• Always find solutions (i.e., don’t get stuck in a valley)
  • Find solutions even if the environment is highly constrained
  • Satisfy strict rules (like placing services on specific machines) as well as optimal optimizations
  • Not eat up all of the resources in the cluster trying to find a perfect solution or trying every possible combination; there’s just too many.
  • Handle a highly dynamic environment (nodes failing and joining, services being created or deleted, load consumption changing frequently or never, rules changing, etc).
  • Ensure that we don’t inadvertently make things worse

We need a shortcut.

Simulated Annealing as an Approach

In Service Fabric, we reduce the problem of searching through the N-dimensional (metric) search space to several runs of a Simulated Annealing algorithm. A run of the search inside Service Fabric’s Resource Manager proceeds something like this:

1)      Evaluate the state of the world

The Resource Manager reads any recorded changes since the last run and tabulates them. For example, it notes if there are nodes that have entered or left the cluster, services that were created or deleted, changes in load, etc.

2)      If the cluster is imbalanced, start a timer that we’ll use to quit the search after a while
3)      Then, until that timer runs out:

a) Generate a random, valid move
b) Score the resulting arrangement of the cluster
c) If the score is sufficient, accept the move, otherwise reject it

4)      When the timer runs out, compare the existing score in the cluster to the score of the new result
5)      If the new arrangement is better than the current state, propose that solution

 

At this point the other components of Service Fabric swing into motion in order to make the existing arrangement in the cluster match the proposal. This could mean creating new replicas, shutting down others, swapping primaries and secondaries, etc.

Let’s go through these stages with an example. Let’s say your application is composed of two services: a stateful service with 3 partitions and a target replica set size of 3, and a stateless service instance with a target instance count of 3. This layout is shown in Figure 5.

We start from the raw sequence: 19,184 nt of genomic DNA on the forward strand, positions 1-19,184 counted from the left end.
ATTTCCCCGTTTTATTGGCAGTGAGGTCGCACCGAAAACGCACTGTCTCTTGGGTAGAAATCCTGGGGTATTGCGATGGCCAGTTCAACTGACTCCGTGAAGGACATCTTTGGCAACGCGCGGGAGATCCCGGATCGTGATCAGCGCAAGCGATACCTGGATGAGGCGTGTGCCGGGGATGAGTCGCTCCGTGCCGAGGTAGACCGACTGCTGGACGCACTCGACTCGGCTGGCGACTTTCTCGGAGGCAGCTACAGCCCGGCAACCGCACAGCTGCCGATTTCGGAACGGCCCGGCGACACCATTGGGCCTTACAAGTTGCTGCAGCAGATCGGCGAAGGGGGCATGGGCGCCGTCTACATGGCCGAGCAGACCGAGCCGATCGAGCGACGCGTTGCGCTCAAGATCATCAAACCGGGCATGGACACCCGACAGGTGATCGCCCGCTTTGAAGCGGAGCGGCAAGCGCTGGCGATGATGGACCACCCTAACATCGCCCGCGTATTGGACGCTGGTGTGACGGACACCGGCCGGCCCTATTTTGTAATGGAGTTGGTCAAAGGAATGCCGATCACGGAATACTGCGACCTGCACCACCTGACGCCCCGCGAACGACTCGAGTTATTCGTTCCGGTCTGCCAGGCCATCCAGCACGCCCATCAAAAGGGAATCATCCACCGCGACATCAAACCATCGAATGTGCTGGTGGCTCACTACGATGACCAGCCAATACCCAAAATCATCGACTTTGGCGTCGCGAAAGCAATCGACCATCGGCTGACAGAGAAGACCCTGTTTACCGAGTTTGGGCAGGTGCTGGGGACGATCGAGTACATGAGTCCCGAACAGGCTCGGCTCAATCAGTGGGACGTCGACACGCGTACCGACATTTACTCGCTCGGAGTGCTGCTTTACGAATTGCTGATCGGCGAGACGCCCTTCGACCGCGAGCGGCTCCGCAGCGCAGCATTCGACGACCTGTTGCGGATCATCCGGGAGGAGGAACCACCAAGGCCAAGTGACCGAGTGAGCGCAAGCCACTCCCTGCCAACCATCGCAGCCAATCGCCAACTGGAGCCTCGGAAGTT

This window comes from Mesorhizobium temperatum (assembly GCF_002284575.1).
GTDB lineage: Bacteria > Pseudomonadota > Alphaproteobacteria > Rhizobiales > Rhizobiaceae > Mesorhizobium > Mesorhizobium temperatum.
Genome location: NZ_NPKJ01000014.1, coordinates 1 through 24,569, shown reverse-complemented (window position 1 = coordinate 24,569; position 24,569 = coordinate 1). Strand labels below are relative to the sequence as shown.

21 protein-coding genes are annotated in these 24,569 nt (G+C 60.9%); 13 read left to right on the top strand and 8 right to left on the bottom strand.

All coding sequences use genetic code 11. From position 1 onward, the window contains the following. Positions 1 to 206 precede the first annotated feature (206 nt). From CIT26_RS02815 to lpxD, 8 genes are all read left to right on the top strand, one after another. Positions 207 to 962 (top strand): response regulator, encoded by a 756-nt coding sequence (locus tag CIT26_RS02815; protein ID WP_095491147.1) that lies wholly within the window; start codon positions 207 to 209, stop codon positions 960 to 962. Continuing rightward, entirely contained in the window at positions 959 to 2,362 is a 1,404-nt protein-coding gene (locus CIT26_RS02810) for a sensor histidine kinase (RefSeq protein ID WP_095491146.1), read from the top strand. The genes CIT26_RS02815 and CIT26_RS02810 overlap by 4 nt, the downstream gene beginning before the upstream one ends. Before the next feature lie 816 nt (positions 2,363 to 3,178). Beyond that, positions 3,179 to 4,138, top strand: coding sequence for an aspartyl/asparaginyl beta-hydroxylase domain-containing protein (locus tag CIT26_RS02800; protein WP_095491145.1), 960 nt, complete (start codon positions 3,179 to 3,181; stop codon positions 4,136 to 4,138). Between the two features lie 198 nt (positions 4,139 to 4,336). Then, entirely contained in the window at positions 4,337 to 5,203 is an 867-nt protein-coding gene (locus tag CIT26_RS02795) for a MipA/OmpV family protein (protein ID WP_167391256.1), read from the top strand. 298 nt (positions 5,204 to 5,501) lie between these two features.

Figure 5: An example application

Imagine you just added a new machine (Node6) to scale out. When we look inside the cluster, we see this:

Figure 6: An imbalanced cluster

Clearly this isn’t the best possible layout – some nodes have way more services than others and Node 4 is completely empty! Within seconds, the Cluster Resource Manager notices this too and starts going through the steps outlined above. Let’s take them one at a time:

1)      “Evaluate the state of the world”

The Cluster Resource Manager notes the current state of the cluster (the positions of all the services), and figures out any changes since the last time it ran (in this case, the addition of Node6).

2)      “If the cluster is imbalanced…”

An imbalanced cluster is one where the load is higher on some nodes than on others. We’ll talk more later about how to influence this, but by default “load” is simply the count of replicas and instances. So we’d say that the “Load” on Node3 is: “PrimaryCount:1, ReplicaCount:2, TotalCount:3”. By contrast, Node6 has zero load, whereas Node4 has “PrimaryCount:0, ReplicaCount:3, TotalCount:3”. Since the cluster is clearly unbalanced (Node4 has more secondaries than it should and Node6 is empty), we start the timer and begin the race to find a better arrangement.

 Of course, it is not always so obvious. As the number of metrics and nodes increases it becomes very hard to eyeball a cluster and determine if things could be better. Thankfully, the Cluster Resource Manager can do the tally for us.

3)      “Then, until that timer runs out…”

For the sake of discussion, let’s say we have 5 seconds and that each proposal and evaluation of a move takes one second whether we end up using it or not. In reality it’s much faster, of course, but let’s see where this gets us…

a)       “Generate a random, valid move”

Just like in Simulated Annealing, this move has to be a “neighbor” to the current condition, so we can’t generate “moves” like “Create a Node!” because creating nodes isn’t a thing that the Cluster Resource Manager can do. Similarly, we can’t say “Move the Primary to a different node with no replicas on it” because in order to get a Primary replica you first need a Secondary replica. We might be able to generate “Move Secondary” and “Swap Primary” as two consecutive moves but we can’t generate a single move that captures both because that Cluster state isn’t adjacent to where we are right now.

Ok, let’s get started. We “roll the dice” and generate a move which is:

 “Move Partition3:Secondary1 from Node2 to Node5”

While this change is adjacent to our current state, it is unfortunately also invalid since it would put two replicas from the same partition on the same node, a violation of one of our default rules. Note that the idea of a “valid” move is extensible – you can add more rules to be enforced.